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This Oat Flour Pie Crust is gluten-free and nut-free and so easy to work with! It uses oat and tapioca flour and doesn’t need to be chilled! It’s great for both savory and sweet pies and is so easy to work with.
Flaky Oat Flour Pie Crust
This oat flour based crust is for all of those people out there who can’t tolerate gluten OR nuts but still want to be able to make (and eat) a delicious pastry crust, and that’s easy to boot! And truly, this dough is SO EASY. Unlike other crusts that need chilling time, this dough comes together in a food processor in a few minutes and can be rolled out immediately!
What Ingredients Are Needed for this Oat Flour Crust
- Oat flour (we recommend store-bought)
- Tapioca flour
- ½ cup cold butter
- 1 egg
- ½ cup apple sauce (this contributes to an improved flavor and texture, but you can’t tell there is applesauce in it)
- 1 tablespoon maple syrup
Why You Should Measure Your Ingredients (Especially Oat Flour)
We’ve discovered that oat flour is a bit difficult to measure out properly in the cup measurement because sometimes it is more densely packed in the bag than others. If you have an electronic kitchen scale at home, it’s best to use it here to measure oat flour. So we’ve included the weight in grams in the recipe. Any electronic kitchen scale can switch between grams and ounces, and grams are more precise so we’re offering that. If you don’t have a scale: lightly packing the oat flour into the cup measurement gets you as close to the correct measurement as possible.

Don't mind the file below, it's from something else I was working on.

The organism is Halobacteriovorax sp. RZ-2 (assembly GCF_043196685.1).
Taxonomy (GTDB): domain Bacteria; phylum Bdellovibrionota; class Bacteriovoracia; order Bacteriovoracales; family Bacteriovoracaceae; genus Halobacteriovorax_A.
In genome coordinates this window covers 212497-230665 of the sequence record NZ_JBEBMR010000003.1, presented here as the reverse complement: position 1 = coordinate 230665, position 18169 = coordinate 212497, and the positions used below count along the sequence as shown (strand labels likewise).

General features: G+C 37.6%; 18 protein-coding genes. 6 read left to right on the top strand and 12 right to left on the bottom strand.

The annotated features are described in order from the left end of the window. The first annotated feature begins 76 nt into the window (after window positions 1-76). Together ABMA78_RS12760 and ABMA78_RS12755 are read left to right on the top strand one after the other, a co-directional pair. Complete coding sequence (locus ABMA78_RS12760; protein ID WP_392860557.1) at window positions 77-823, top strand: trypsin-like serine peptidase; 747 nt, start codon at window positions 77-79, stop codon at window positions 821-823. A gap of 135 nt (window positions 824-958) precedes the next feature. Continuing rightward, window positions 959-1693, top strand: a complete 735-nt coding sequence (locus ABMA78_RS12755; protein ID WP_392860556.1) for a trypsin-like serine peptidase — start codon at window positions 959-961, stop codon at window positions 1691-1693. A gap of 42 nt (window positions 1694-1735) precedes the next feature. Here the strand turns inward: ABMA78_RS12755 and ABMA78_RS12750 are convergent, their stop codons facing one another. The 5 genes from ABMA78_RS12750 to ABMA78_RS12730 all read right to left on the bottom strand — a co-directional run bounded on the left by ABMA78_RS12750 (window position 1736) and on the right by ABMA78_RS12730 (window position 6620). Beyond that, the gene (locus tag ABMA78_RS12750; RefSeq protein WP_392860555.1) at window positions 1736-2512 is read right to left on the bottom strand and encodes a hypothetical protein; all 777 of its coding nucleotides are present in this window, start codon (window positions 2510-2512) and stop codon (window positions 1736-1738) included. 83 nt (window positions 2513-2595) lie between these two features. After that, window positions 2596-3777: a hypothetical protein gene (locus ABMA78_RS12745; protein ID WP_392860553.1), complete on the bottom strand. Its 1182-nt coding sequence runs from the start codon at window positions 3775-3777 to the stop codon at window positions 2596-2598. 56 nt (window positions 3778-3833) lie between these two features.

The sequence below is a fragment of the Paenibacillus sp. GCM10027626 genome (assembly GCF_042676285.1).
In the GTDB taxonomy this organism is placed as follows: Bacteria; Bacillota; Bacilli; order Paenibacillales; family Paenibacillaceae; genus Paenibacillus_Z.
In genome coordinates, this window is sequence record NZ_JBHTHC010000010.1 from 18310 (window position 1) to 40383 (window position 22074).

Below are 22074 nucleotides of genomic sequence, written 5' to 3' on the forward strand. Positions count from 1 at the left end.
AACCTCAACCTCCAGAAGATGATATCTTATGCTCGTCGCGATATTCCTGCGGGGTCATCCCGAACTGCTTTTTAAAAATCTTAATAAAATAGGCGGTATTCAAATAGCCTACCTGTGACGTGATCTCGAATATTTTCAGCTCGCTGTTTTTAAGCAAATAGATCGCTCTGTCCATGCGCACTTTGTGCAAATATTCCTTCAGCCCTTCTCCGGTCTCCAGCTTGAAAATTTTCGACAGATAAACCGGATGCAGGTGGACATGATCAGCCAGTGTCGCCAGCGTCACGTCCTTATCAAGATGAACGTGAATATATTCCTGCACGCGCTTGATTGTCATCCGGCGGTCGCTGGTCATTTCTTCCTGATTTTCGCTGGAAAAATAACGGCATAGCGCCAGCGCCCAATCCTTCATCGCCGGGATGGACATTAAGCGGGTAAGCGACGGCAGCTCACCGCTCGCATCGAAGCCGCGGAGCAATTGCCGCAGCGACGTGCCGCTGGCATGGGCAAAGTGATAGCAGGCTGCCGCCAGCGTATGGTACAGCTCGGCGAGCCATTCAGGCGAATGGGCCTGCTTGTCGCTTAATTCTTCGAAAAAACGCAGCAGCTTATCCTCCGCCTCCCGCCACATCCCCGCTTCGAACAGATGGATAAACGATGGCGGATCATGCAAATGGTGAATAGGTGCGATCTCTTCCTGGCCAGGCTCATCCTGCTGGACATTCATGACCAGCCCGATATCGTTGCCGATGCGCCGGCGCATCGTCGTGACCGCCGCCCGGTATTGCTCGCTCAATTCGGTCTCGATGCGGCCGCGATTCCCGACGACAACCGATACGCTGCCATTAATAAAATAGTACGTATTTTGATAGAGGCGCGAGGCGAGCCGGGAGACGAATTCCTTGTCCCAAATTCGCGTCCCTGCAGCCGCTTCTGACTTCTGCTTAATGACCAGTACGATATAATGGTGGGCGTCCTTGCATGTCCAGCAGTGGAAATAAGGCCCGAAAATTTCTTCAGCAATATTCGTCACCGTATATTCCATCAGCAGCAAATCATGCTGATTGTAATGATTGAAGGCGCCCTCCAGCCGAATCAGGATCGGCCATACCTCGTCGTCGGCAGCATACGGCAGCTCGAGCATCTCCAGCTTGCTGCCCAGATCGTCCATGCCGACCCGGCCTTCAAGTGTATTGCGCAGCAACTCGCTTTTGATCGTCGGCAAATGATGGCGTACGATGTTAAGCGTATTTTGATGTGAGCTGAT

What Kind of Oat Flour Should You Use
As we’ve said in previous oat flour recipes, we recommend you buy premade oat flour. It isn’t expensive and easy to purchase in stores these days. It’s harder to get homemade oat flour to be as consistent as store-bought and feel the final result is effected by it. However, if you want to make your own oat flour, you certainly can. We just recommend you try to get it as fine as possible.
Tips for Making the Dough:
- Get all of the ingredients prepared before you begin: Measure the flour, mix together the wet ingredients and cut the butter and make sure it is chilled.
- Don’t over-process the dough: Once it has come together stop running the food processor.
- If the dough looks too wet (reference the picture of the dough in the food processor) it’s likely the oat flour hasn’t been measured properly. Add a tablespoon of oat flour at a time until a shaggy dough forms.
- If you aren’t rolling out the dough right away form the dough into a disk and tightly wrap in plastic. Place in the refrigerator for up to two days.
Tips for Rolling Out the Dough:
- You can roll the dough right away! The oat flour crust works best when it is made, rolled and baked all at the same time (though you can break it down into steps, see below)
- If you are working with cold dough made previously, let it warm up a tiny bit before rolling (about 5-10 minutes depending on how warm your kitchen is).